LGBT students react to committee rejection of Common Ground bill

By By Alex Cragun, Staff Writer

By Alex Cragun, Staff Writer

Members of the Queer Student Union who attended a Senate Judiciary Committee on Tuesday afternoon were frustrated but not surprised that a bill to give more rights to gay couples was shot down.

The bill, which was sponsored by Sen. Scott McCoy, D-Salt Lake City, would have allowed a person in a “mutually supportive and dependant relationship” to claim insurance money or money sought in a wrongful death suit in the case of an unexpected death.

Senate Bill 32, a wrongful death amendment that is part of a series of bills called the Common Ground Initiative, was rejected at the meeting Tuesday.

“I’m a little angry that people can be so intolerant,” said Nate Bassett, a senior in finance at the U who attended the meeting.

Bassett said about half the people who showed up to voice their opinions were members of the lesbian, gay, bisexual and transgender community, including U students.

“The particularly right conservatives went (to the meeting) today and rejected the bill,” Bassett said. “We’ll just have to find more creative ways to spread the message.”

McCoy, who is one of three openly gay members of the Utah Legislature, said the bill “isn’t about gay marriage” at all, but is for people in an economic relationship.

McCoy said that in the mid 1950s, Utah drew a circle that included those who can claim suit money in a wrongful death.

“All I’m suggesting (is) to redraw the circle a little bit larger,” McCoy said.

Dave Alder, president of QSU, said he was hoping the bill would move out of committee, but that this isn’t a shock.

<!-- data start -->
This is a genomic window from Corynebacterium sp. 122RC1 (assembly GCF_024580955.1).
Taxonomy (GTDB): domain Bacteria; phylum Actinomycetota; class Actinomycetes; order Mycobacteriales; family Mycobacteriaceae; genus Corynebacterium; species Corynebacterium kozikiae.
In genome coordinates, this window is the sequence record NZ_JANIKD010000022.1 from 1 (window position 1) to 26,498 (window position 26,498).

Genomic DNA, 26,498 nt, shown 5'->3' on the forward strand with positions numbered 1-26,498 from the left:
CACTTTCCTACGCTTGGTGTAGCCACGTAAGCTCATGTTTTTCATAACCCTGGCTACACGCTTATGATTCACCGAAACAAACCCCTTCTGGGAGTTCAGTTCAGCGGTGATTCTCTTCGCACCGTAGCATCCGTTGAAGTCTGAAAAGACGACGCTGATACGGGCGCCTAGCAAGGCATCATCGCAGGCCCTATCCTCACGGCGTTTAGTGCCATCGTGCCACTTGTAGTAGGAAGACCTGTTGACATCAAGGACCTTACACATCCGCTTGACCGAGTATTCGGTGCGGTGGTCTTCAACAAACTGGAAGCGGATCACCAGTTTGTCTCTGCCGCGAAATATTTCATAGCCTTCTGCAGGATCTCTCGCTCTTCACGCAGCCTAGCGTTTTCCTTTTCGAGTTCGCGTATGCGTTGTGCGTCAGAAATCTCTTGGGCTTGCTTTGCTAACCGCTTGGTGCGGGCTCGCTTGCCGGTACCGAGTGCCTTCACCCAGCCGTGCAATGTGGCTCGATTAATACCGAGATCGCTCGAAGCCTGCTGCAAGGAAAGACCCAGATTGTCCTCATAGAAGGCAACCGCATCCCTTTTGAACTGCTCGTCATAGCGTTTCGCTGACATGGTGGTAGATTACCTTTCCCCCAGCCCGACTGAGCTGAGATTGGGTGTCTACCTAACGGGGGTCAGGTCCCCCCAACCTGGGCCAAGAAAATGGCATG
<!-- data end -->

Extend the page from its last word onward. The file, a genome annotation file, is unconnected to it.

“It doesn’t really surprise me with (Chris) Buttars involved,” Alder said, referring to Sen. Buttars, R-west Jordan, who chairs the committee. “Pumpkin bread only goes so far.”

Members of QSU and Pride in the Community gave pumpkin bread to Utah legislators during the holidays as part of a series of efforts to reach out and let the community know they exist.

More students are becoming involved in politics, especially after the controversy surrounding Proposition 8 in California, which defined marriage as between a man and a woman. The proposition drew interest from Utahns because it received financial support from The Church of Jesus Christ of Latter-day Saints.

Jacob Whipple, a recent U graduate and QSU member, said he wasn’t really interested in politics until it affected him.

Whipple said he met the love of his life and they wanted to get married in California, but that came to a halt after Proposition 8.

QSU meets every Monday to discuss activities, but this week they put usual activities aside to focus on becoming more socially active.

“(Gay marriage) wasn’t an issue to me until it ruined my plans,” Whipple said. “It took me by surprise. I then decided to get involved.”

Other students are becoming more interested in gay rights legislation.

Nicholas Critchlow, a senior in mass communication, said the recent senate bill could have a large effect on gay rights.

“It’s a very important piece of legislation that should be passed here in Utah to give equal rights to same-sex couples here in Utah,” Critchlow said.

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